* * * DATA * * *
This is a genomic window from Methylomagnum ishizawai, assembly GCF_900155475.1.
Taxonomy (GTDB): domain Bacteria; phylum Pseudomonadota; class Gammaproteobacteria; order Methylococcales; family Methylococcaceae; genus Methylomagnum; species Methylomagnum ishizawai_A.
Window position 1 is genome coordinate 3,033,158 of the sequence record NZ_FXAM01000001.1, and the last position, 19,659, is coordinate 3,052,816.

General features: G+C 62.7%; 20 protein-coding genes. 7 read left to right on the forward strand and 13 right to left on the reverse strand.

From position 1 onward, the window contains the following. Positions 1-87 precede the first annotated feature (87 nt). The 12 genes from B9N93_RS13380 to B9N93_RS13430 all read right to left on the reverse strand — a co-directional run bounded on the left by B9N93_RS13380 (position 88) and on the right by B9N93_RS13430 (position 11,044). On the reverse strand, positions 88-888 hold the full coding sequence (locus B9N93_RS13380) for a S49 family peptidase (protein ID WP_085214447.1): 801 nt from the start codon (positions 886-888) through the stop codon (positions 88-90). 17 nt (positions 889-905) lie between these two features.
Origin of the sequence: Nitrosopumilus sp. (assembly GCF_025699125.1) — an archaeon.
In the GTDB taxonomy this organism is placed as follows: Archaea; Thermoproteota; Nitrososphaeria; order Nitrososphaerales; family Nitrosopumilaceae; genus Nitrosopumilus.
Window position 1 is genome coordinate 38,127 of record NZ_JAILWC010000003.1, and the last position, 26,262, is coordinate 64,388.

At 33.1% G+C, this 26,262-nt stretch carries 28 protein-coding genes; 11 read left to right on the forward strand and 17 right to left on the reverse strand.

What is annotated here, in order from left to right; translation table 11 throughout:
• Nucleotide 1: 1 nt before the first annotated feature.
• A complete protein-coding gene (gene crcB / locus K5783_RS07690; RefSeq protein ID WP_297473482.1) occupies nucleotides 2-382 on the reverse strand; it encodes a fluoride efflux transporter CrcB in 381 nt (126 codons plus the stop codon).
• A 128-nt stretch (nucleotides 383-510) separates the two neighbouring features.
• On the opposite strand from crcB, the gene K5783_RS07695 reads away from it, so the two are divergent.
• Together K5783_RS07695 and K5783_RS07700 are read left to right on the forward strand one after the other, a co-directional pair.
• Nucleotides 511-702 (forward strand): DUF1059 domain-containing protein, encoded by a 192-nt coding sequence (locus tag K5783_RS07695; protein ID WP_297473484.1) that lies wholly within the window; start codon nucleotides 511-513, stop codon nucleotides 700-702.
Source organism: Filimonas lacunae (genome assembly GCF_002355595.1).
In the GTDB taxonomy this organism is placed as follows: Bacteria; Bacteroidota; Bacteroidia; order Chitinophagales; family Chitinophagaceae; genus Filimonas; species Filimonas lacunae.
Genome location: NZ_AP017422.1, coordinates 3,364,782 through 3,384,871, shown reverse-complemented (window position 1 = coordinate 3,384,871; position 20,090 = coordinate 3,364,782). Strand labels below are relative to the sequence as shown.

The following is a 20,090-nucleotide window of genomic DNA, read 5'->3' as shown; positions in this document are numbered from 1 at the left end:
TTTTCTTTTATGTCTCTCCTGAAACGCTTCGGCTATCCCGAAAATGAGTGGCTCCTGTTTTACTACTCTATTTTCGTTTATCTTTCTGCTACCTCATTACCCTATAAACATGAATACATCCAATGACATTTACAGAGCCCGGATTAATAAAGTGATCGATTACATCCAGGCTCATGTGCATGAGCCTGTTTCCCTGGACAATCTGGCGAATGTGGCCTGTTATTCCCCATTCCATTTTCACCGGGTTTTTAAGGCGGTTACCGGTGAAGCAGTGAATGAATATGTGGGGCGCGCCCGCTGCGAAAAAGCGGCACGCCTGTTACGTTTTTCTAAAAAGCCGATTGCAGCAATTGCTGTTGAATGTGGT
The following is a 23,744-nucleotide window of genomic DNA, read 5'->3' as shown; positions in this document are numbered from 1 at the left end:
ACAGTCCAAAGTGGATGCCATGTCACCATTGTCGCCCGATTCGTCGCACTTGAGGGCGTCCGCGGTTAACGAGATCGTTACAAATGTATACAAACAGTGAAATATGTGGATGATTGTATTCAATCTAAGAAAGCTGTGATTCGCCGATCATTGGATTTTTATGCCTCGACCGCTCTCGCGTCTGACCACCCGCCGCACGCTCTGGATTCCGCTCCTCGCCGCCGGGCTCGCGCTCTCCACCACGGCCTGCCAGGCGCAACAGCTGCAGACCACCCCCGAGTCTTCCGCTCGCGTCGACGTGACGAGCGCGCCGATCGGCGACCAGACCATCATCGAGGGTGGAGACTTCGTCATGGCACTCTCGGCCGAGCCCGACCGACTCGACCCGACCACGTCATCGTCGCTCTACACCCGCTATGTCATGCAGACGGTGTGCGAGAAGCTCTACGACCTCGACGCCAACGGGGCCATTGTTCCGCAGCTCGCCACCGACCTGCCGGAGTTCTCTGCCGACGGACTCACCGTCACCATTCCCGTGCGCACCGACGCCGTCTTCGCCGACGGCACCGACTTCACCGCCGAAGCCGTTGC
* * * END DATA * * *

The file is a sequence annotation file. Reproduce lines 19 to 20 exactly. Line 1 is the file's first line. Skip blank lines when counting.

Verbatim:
Genome location: NZ_AP017422.1, coordinates 3,364,782 through 3,384,871, shown reverse-complemented (window position 1 = coordinate 3,384,871; position 20,090 = coordinate 3,364,782). Strand labels below are relative to the sequence as shown.

The following is a 20,090-nucleotide window of genomic DNA, read 5'->3' as shown; positions in this document are numbered from 1 at the left end: